We slept in before waking up to a chilly morning. We turned on the heat awhile just to take the chill out of the air. We did our usual morning routine and the 3 of us left camp at 10:30 for a driving tour down the Digby Neck –the thin finger of land that sticks out into the Bay of Fundy. It was overcast and didn’t feel like 69 degrees, especially near the water, although there was no wind to speak of today. Before heading out of Digby, we took the road out to Point Prim Lighthouse.
Standing at the base of the lighthouse, we got a good view of Digby Gut–a glacially carved breach on North Mountain which allows the water from the Bay of Fundy to enter Annapolis Basin.
We took the path down to the cliffs. The rock formations there were very distinct.
The outgoing tide left pools of water sitting in the rocks.
We couldn’t get close enough to see what might be living in them because of this huge chasm that separated us.
This poor little mole lay dead in our path as we walked back to the truck. I took a picture of it because we had mole issues in our lawn back home and this way I could check it out up close.
From there, we hopped on Highway 217–the Digby Neck and Island Scenic Highway.
It was in the worse condition and had the most potholes of any road we’ve been on so far. We started our driving adventure at the end of St. Mary’s Bay where the tide was way out.
Farther along, we came across an area where the bridge was washed out from some major weather event. We saw more fish compounds out in the water here.
Along our route we passed near or through many small towns and fishing villages. One of the bigger ones was Sandy Cove. The tide was also out there leaving the beach sandy and dry.
The boats at the dock seemed to be floating in a nice channel of deeper water.
The last town on Digby Neck before the first ferry was East Ferry. The ferry there connects East Ferry with the town of Tiverton on Long Island.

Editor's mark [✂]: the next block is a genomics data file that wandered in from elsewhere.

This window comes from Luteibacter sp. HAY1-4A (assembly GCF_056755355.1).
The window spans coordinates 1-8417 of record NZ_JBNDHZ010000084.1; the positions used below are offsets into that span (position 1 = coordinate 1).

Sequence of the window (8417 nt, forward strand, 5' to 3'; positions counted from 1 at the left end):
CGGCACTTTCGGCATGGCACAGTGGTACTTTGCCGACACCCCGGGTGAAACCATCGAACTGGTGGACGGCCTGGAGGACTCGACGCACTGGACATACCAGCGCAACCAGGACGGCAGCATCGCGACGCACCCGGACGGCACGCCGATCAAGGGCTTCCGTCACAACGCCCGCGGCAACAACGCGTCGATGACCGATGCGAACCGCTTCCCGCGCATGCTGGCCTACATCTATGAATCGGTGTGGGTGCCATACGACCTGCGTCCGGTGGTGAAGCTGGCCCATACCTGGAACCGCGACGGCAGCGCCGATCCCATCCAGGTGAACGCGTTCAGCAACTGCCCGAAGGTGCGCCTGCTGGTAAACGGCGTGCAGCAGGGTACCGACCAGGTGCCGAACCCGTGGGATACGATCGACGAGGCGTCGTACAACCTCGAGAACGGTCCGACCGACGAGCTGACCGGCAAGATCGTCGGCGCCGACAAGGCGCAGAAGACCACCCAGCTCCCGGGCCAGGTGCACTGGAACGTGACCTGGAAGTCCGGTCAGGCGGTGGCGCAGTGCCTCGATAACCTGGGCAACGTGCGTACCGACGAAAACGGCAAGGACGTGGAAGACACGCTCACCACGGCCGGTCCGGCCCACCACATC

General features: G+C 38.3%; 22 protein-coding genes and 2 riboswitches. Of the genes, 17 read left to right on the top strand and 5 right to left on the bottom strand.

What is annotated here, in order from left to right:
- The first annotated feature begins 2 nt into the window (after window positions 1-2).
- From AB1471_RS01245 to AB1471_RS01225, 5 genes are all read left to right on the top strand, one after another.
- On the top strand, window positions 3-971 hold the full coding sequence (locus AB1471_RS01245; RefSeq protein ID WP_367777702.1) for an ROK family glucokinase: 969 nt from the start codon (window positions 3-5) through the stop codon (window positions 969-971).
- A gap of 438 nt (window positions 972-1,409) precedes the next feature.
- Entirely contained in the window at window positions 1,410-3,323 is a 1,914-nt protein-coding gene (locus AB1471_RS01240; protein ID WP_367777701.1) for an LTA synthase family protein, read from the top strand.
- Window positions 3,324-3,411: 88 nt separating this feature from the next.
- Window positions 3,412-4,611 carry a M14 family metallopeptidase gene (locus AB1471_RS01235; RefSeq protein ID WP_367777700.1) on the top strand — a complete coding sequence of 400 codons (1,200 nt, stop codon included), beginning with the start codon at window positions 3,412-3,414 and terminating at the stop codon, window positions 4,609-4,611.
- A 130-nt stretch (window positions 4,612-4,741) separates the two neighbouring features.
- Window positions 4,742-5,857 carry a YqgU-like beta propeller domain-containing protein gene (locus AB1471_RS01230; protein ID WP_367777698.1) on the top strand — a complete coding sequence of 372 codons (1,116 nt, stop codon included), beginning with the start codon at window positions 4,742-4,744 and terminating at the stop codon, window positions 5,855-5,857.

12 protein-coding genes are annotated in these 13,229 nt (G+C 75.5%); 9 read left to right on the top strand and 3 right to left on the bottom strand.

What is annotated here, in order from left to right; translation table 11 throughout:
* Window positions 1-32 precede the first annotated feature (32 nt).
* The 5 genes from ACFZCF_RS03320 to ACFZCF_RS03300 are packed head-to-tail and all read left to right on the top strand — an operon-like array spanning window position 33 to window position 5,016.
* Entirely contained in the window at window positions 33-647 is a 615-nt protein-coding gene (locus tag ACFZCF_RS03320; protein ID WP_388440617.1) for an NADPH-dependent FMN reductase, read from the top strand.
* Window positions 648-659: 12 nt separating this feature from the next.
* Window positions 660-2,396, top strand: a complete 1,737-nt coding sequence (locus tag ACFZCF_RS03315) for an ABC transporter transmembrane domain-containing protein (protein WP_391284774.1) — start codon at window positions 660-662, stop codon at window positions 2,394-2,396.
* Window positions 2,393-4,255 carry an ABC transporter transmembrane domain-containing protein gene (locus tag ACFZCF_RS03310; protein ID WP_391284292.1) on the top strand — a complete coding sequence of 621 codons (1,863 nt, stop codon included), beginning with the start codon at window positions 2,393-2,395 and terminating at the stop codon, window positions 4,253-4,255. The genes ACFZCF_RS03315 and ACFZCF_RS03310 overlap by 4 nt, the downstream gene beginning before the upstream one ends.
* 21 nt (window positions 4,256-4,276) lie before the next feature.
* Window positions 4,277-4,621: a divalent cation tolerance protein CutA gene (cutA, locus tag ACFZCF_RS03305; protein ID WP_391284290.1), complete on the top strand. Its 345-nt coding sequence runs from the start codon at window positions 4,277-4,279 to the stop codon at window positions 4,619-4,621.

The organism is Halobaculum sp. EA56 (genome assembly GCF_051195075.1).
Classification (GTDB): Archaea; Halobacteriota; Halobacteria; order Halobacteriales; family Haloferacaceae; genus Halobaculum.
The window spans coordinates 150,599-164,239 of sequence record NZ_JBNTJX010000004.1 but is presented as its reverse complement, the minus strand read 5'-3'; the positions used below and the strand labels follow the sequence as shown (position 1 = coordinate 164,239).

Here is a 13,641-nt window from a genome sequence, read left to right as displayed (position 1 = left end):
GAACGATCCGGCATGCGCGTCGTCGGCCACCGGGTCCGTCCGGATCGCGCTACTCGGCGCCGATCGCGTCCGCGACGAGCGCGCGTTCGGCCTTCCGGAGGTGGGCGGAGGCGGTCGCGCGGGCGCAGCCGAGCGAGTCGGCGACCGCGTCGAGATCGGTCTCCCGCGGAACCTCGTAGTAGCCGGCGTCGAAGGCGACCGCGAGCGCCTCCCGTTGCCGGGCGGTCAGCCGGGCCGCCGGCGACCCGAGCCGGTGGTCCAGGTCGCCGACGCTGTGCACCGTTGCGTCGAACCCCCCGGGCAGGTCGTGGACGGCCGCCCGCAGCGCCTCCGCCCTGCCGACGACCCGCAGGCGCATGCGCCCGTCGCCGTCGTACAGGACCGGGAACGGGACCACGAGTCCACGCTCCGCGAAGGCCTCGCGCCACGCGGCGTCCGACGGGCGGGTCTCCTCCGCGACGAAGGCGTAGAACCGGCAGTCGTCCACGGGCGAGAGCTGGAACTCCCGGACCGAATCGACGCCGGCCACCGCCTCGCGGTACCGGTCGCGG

There is another ferry that will take you from Long Island to Brier Island and the end of the road. We weren’t taking the ferries today, but we did watch the ferry cross the opening, fighting the swift current all the way.
We hung around to watch it unload on on our side and reload to go back across. It carries about 21 vehicles.
Standing at the ferry dock, I could see this beautiful lighthouse high on the bluffs of Long Island.
The fish shanties and lobster traps sitting on the docks across the way in Tiverton, were high and dry.
Leaving there, we started our 48 mile drive back to Digby. We made a short detour down to the harbor in Little River.
Things were dry there, too. I talked to a truck driver who was delivering empty lobster containers while Bob walked down the other dock and talked to a guy who was a mate on a scallop boat.
We both enjoyed our separate conversations to 2 guys who were a wealth of information about lobsters and scallops. The rocky cliffs at the harbor entrance were very striking.
We left there and continued back along Highway 217. When we returned to Sandy Cove, the tide had come in and the bay was full. In 3 hours, the water had moved that much. Amazing!
Our last detour before returning to Digby was to Gulliver’s Cove. Today, the waters in the Bay of Fundy were calm, unlike yesterday.
We walked the beach a little, picked up a few rocks and driftwood souvenirs, and headed back to town. We made a couple of stops before heading back to camp–the liquor store, the gas station, and the seafood market for some fresh scallops for tonight’s dinner.
Back at camp, I did some wash, made a phone call via Skype (2.6 cents/min. vs 65 cents/min via cell phone in Canada) to my parents, and sat outside doing some reading. Auggie enjoyed his time outside and made a new friend from the campground.
The skies cleared up and it was sunny for awhile before the clouds returned. There may be a shower overnight. The campground cleared out this morning and that left only 3 of us here, but by dinnertime 8 more campers had arrived. We enjoyed just sitting back and watching the newcomers set up camp. Bob cooked a nice dinner of steak and scallops and we relaxed the rest of the evening. Digby (and Digby Neck) are as far west and south as we plan to go in Nova Scotia. Tomorrow, we’ll head east, back to Truro for the night and then on to Cape Breton Island–off the northeastern coast of Nova Scotia.